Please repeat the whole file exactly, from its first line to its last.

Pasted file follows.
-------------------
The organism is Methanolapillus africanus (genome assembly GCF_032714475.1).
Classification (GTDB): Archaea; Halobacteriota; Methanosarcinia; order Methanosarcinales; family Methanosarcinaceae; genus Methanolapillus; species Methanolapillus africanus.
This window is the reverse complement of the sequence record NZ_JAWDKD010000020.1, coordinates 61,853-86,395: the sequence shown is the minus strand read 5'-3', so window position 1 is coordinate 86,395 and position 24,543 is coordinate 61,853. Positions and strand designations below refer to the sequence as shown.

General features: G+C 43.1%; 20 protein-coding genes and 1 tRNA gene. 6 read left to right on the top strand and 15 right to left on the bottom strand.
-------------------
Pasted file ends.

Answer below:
The organism is Methanolapillus africanus (genome assembly GCF_032714475.1).
Classification (GTDB): Archaea; Halobacteriota; Methanosarcinia; order Methanosarcinales; family Methanosarcinaceae; genus Methanolapillus; species Methanolapillus africanus.
This window is the reverse complement of the sequence record NZ_JAWDKD010000020.1, coordinates 61,853-86,395: the sequence shown is the minus strand read 5'-3', so window position 1 is coordinate 86,395 and position 24,543 is coordinate 61,853. Positions and strand designations below refer to the sequence as shown.

General features: G+C 43.1%; 20 protein-coding genes and 1 tRNA gene. 6 read left to right on the top strand and 15 right to left on the bottom strand.